Students and faculty from Middle Tennessee State University will arrive Friday in Las Vegas to celebrate alumni nominees in the 54th Academy of Country Music Awards and get behind-the-scenes instruction in the making of the national telecast.
It marks the second year in a row that MTSU College of Media and Entertainment alumnus Pete Fisher, the academy's chief executive officer, has offered up the awards show and festivities as a learning laboratory for students.
"ACM Awards weekend provides several dynamic opportunities for students and faculty to connect with country music artists and executives -- as well as see the work behind the scenes in staging the telecast," Fisher said. "I'm proud my alma mater will be here."
Fisher, as well as the technical and production executives behind Sunday's telecast, will teach a master class to students during the rehearsals. Students will see how the producers and directors stage the show and will shadow media professionals as they work with the artists.
"Our trip last year to the ACM Awards reminded us once again of the importance of extending our classrooms to the most important entertainment events in the nation," said MTSU Media and Entertainment Dean Ken Paulson.
"Our students are immersed in the production and professionalism that makes a live program like this work so well," he said. "That's invaluable."
It's also a chance to celebrate the seven MTSU alums who are recognized in this year's ACM Awards. They are:
- Chandler Baldwin, Jared Hampton and Eric Steedly, who are three of the five members of Lanco, nominated for Group of the Year and New Duo and Group of the Year.
- Mitchell Tenpenny, nominated for New Male Artist of the Year
- Recent Grammy-winner Luke Laird, nominated for Song of the Year for "Space Cowboy" with Kacey Musgraves
- Michael Knox, nominated for Producer of the Year
- Hillary Scott, nominated with Lady Antebellum for Group of the Year
MTSU President Sidney A. McPhee, who will accompany the students and faculty, said it was important for the university to make its presence known at high-profile events.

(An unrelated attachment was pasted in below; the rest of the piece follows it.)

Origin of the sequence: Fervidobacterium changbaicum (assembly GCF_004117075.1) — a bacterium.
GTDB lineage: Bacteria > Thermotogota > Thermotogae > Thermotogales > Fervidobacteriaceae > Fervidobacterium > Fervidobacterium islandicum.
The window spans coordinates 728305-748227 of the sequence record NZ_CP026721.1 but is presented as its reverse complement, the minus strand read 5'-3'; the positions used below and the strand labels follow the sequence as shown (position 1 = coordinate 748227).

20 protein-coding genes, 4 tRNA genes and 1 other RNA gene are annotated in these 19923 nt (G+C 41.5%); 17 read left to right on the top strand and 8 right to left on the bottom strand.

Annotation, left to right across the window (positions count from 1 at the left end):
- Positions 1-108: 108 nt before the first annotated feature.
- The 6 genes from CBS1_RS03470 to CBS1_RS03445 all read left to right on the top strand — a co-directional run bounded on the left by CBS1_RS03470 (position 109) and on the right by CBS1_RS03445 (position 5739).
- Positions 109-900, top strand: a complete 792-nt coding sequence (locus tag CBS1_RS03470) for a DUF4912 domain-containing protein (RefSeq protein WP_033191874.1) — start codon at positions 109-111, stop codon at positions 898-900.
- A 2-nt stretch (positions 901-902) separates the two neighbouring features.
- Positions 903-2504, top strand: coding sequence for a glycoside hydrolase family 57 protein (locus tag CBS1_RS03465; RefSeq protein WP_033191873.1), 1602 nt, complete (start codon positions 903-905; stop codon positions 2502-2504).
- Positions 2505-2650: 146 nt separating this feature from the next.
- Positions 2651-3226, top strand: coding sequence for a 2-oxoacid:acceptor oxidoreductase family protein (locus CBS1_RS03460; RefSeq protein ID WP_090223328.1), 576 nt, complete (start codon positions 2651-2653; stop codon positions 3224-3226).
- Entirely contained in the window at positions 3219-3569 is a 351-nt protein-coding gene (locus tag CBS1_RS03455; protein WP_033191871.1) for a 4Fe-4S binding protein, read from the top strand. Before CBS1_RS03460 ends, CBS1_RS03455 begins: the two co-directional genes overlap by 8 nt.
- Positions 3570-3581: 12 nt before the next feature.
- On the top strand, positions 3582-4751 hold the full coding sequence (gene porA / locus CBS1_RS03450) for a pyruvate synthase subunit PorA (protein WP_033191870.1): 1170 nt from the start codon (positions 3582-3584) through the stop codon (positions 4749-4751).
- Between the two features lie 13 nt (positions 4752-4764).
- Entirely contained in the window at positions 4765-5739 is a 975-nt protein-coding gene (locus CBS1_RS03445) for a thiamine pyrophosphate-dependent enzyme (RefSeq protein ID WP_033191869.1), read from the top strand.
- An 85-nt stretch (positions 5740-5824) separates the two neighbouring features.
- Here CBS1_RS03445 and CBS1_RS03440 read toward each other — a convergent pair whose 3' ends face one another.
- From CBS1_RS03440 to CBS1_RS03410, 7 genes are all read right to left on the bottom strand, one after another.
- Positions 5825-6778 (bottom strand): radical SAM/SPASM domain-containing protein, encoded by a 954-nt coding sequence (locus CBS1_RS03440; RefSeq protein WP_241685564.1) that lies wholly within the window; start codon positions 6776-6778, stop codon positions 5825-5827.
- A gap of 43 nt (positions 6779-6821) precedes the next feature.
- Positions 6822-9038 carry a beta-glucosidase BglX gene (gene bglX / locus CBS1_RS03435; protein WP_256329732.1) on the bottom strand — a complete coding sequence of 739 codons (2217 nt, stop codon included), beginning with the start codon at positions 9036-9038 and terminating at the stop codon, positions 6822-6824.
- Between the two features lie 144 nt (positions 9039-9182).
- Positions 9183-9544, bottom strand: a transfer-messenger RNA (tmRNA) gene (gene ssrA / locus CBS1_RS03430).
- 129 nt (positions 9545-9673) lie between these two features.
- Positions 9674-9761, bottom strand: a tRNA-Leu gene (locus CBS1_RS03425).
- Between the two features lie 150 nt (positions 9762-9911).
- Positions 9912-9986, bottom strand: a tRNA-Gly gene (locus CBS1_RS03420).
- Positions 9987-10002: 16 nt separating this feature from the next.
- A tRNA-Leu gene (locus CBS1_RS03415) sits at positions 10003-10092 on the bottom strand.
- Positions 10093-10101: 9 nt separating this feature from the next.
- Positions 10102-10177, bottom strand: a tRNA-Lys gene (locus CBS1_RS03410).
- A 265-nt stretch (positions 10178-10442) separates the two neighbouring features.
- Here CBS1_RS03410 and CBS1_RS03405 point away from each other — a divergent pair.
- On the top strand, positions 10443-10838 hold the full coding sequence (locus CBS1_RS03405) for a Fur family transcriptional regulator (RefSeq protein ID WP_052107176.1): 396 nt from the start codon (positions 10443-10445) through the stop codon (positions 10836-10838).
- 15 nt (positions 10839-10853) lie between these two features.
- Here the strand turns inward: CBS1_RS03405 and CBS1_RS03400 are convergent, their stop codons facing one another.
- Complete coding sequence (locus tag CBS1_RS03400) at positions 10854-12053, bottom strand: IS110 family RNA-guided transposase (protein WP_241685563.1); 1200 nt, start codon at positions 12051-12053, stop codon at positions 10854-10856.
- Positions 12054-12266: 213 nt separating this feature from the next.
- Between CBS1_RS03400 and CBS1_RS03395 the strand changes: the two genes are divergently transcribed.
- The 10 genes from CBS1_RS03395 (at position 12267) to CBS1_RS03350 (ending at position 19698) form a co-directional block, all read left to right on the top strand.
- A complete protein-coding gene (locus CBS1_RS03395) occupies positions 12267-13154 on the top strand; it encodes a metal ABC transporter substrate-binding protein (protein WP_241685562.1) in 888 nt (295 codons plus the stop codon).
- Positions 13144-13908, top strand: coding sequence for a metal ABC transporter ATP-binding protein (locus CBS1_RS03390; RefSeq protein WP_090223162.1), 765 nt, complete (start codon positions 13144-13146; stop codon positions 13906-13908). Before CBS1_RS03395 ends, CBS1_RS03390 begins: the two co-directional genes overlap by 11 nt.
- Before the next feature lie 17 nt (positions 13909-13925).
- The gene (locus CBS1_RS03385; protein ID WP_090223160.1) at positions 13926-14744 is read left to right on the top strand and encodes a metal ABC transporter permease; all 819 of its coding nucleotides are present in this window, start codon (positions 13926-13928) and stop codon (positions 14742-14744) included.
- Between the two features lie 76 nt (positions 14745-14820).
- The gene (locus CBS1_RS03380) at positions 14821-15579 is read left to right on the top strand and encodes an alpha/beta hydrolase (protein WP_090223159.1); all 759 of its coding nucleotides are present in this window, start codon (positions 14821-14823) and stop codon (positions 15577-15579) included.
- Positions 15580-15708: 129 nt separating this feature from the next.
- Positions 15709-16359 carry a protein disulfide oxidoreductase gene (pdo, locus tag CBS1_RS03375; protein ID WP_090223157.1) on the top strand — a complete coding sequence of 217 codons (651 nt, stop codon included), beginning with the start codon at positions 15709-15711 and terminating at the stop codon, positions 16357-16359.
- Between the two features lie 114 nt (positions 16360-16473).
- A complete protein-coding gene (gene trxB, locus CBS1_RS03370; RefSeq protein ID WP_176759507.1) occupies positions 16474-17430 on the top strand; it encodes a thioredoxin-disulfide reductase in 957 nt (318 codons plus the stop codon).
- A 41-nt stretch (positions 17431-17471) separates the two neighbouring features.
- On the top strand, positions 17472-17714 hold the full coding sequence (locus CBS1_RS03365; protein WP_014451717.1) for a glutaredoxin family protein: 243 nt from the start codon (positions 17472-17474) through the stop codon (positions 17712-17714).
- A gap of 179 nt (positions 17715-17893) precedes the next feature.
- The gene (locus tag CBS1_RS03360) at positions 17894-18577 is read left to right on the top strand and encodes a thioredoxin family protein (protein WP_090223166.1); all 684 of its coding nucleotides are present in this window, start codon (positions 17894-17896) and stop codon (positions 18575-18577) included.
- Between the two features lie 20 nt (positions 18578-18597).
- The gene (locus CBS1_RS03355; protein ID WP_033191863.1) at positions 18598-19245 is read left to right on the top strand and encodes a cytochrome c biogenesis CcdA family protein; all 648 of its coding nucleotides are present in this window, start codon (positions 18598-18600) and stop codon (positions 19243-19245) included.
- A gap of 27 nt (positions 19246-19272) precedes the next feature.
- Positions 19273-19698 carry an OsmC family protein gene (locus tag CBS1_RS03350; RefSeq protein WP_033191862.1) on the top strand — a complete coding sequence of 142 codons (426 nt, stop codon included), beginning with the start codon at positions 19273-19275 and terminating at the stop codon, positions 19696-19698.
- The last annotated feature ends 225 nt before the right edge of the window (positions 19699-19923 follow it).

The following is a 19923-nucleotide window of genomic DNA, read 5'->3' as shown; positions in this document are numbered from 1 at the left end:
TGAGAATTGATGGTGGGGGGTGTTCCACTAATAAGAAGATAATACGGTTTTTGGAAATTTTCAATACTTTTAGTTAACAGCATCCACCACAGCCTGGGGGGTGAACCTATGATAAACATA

"Our university needs to be front and center during the biggest events of the music industry, given our standing as one of the top music business schools," McPhee said. "That's why we travel to the ACMs and the Grammys each year."
Billy Pittard, chair of MTSU's Department of Media Arts, which prepares students in film and video production and media management, said the hands-on experience that students gain can't be duplicated in the classroom.
"Our students are getting an extremely rare opportunity to get a close-up look at the behind the scenes preparations for one of the biggest live shows on television, directed by one of the truly great live television producer/directors, Glenn Weiss," Pittard said.
"And to make it even better, they will have time with Pete Fisher. These lucky students are going to come away from this trip with their minds expanded to a whole new level of understanding."
Just a few days ago, Billboard included MTSU on its annual list of America's top music business schools for the sixth year in a row, ranking the university among the best producers of ready-to-work music industry pros.
In the article, "Billboard's 2019 Top Music Business Schools: Taking Classes from The Grammys to SXSW," the alphabetical listing of 21 schools in the magazine's March 23 online and print editions also adds index newcomers like California's Occidental College and the new Detroit Institute of Music Education alongside stalwarts like the programs at Berklee, New York University, the University of Southern California and Nashville neighbor Belmont University.
The trade magazine brags this year on MTSU's nine alumni who worked on 2019 Grammy Award-nominated recordings, singling out Laird (B.S. 2001) and the NBC News feature on the program that aired on Grammy night, along with a note on MTSU's now-sixth annual Grammy Week trip connecting students and staff with area alumni and industry professionals.
In its mentions of distinguished alumni, professors and/or guests for each school, Billboard included 2012 MTSU commercial songwriting grad Tenpenny, who co-wrote and co-produced his No. 2 debut single, "Drunk Me."
Also, Beverly Keel, chair of MTSU's Department of Recording Industry, will host a "Change the Conversation" event at the ACM Radio Awards presentation Saturday.
Change the Conversation was formed in 2014 by Keel, Leslie Fram and Tracy Gershon to fight gender inequality in country music. The organization funds research, mentors young women and hosts events to allow industry experts to share their insights with the group.
"Thanks to our great alum, Pete Fisher, we're going to plant a True Blue flag at the ACMs this weekend," McPhee said.
The 54th ACM Awards will air live from MGM Grand's Garden Arena at 7 p.m. Sunday, April 7, on CBS.